Taylor Robert

REVIEW: Taylor Robert “Man on a Mission”


Taylor Robert – Man On a Mission

While the songs sound fairly routine it’s actually multi-instrumentalist Taylor Robert’s gritty, sincere & refined vocals that captivate. “Cure the Blues,” is rudimentary but it’s the voice that’s fascinating.

Followed by the steady McCartney-type beat of “Fallen When I’m Flyin’” coupled with a mandolin sound that has character with the vocalizing style of Boz Scaggs’ tonality in a Simple Minds’ “Alive & Kickin’” manner. That’s creative.

The recording has clarity & atmosphere. Tunes arranged imaginatively. There’s nothing embellished, just an engaging performance (at the beginning) with supple guitars, snappy drums & fluent backup vocalizing.

Taylor Robert

The first 8 songs are well-conceived. Each is immaculately structured. “Love You,” has Roberts letting go of his warm country via rock schooling. It’s not thrashing about but it’s significant in presentation & sometimes that’s enough.

The Minnesota artist cites Elvis as an influence & Taylor does have the power & spirit in his voice. He knows how to bend a lyric.

Man On a Mission (Drops June 16–Roll n’ Soul) has 16 generous amounts of tunes. But that can be problematic.

“Keep The Light On,” is good even with an entirely different Robert vocal tinge. Dramatic, a sound like the hum of an old engine that had been idle for years yet on the first turn of the switch purrs. Unlike the last cringeworthy cut “U Got Da Tounge Goin’” which doesn’t belong on this CD. It renders the artist a novelty act. Not good.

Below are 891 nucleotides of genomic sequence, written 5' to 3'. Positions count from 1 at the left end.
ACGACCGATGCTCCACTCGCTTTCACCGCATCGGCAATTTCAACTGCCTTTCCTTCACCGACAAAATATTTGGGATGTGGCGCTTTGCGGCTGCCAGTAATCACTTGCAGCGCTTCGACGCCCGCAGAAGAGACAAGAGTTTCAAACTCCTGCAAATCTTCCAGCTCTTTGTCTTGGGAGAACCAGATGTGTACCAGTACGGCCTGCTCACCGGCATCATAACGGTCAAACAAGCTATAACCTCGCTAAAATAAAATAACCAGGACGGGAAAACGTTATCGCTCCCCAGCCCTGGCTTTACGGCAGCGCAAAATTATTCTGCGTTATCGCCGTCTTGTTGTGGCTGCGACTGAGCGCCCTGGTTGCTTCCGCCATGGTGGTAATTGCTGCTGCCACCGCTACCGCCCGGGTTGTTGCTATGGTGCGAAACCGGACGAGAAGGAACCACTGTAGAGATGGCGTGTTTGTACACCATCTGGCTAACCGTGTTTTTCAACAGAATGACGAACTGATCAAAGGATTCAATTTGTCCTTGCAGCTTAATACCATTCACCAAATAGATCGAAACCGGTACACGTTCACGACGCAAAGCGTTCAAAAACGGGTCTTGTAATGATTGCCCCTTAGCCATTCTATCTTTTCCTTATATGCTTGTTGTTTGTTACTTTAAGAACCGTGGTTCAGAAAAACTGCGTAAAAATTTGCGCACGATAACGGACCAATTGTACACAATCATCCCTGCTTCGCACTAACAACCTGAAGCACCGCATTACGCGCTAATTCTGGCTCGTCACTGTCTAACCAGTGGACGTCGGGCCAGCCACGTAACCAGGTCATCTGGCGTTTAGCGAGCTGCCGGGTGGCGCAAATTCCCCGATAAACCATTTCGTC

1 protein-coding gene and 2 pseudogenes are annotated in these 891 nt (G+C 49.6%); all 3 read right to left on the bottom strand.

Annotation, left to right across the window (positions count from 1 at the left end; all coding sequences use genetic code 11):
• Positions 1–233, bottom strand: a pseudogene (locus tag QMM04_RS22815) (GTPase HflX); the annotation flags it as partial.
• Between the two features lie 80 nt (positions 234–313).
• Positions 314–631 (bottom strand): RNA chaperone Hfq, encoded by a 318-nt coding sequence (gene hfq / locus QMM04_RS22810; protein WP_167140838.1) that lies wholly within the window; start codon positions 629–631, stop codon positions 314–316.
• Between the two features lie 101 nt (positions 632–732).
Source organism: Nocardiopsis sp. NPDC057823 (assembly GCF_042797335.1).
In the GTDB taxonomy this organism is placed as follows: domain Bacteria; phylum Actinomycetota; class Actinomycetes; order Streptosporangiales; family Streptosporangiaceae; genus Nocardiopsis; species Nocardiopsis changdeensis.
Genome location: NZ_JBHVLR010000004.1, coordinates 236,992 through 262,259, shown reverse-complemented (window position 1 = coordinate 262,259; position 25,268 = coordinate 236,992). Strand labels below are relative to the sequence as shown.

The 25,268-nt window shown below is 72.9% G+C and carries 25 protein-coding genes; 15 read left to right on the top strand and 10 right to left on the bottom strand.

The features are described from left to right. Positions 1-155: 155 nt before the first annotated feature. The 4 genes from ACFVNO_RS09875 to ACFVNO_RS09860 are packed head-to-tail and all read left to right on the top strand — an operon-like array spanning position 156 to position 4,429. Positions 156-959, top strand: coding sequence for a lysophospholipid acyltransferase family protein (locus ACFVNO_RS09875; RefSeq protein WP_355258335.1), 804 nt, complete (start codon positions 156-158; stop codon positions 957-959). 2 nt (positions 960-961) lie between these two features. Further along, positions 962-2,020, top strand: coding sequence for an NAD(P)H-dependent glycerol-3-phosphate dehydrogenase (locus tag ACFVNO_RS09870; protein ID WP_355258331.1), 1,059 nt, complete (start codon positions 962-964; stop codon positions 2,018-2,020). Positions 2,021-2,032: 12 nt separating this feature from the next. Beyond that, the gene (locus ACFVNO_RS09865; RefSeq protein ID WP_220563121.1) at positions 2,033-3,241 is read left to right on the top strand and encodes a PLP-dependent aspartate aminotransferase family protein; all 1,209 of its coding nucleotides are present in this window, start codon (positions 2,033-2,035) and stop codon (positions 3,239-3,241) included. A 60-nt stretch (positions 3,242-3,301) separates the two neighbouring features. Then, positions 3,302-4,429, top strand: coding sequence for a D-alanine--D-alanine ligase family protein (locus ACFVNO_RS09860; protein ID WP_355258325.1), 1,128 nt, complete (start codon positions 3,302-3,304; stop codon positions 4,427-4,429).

The LP has been years in preparation. Taylor has cornered the market on a “style” that is wholly his own. That is, until after track 8 where the tasty soda bubbles spill over the rim. He’s not J.J. Cale, not Guy Clark or Townes van Zandt but he clearly is an artist who doesn’t push the envelope as much as tempts its perimeters.

Taylor Robert

Some latter songs are a hive buzzing with lyrical cliches (“if love is the chorus…”) (“…pedal to the metal…”) but the messages are still a clear proponent. Not easy to write great lyrics. Many musicians don’t realize that. It must be practiced as often as a guitar or piano. There are good lyrics on the first 8 songs, but then clearly runs out of steam. Taylor may be going for humor but he’s not John Prine or Roger Miller.

I think Taylor just tried fitting too many songs on an otherwise fine album. The first 8 were impressive until the momentum eased. “Found a Girl,” is nice but Taylor makes the same mistake Paul McCartney makes – it gets a little too cute.

Taylor’s well worth checking – he’s indeed a talented musician.

Highlights – “Cure the Blues,” “Fallen When I’m Flyin’,” “Love You,” “Keep The Light On,” “Addicted,” “Crossroad” & “What I Used To Be.”

Color images courtesy of Darin Back. 60-minute CD @ https://taylorrobert.com/home


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